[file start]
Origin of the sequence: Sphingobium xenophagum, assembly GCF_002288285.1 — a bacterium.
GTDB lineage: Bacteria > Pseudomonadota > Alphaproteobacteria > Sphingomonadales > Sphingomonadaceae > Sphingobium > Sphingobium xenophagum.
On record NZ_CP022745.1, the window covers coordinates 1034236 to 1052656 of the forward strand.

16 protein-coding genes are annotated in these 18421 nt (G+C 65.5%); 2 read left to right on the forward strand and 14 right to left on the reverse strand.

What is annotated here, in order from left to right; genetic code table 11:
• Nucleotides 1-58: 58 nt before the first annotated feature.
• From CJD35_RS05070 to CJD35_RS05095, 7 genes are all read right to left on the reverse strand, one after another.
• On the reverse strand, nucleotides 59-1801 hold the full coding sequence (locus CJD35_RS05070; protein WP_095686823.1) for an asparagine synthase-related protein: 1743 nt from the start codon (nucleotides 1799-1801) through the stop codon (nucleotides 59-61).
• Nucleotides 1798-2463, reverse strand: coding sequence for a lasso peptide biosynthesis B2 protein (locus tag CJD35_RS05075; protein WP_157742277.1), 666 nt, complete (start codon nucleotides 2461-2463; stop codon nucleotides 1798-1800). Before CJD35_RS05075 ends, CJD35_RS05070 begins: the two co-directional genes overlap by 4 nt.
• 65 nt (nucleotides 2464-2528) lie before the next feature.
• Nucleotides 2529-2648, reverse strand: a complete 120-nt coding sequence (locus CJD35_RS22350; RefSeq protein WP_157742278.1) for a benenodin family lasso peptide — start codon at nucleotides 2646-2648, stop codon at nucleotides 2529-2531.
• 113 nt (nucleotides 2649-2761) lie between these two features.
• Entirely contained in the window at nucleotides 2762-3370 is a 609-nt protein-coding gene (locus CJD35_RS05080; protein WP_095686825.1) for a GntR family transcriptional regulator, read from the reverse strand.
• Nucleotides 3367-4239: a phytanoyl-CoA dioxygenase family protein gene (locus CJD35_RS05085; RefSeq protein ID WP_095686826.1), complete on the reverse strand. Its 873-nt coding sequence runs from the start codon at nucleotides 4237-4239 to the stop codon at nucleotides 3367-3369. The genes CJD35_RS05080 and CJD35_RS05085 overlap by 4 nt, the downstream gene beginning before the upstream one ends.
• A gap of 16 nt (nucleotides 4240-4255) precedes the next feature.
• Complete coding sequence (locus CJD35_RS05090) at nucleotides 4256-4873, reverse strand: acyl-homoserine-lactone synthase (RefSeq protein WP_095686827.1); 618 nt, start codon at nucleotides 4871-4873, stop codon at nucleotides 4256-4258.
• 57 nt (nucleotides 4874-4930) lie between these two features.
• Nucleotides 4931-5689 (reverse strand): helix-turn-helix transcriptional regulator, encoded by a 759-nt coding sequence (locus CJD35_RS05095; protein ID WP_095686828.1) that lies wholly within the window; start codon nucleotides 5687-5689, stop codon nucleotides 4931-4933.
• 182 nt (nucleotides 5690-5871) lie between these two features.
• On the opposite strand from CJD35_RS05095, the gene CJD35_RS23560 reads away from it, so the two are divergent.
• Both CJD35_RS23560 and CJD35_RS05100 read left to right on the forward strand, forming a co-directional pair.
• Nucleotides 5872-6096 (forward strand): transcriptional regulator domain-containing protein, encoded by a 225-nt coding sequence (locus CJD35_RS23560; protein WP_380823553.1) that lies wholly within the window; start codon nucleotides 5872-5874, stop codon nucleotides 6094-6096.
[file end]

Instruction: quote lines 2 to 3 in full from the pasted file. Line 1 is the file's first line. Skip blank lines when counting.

GTDB lineage: Bacteria > Pseudomonadota > Alphaproteobacteria > Sphingomonadales > Sphingomonadaceae > Sphingobium > Sphingobium xenophagum.
On record NZ_CP022745.1, the window covers coordinates 1034236 to 1052656 of the forward strand.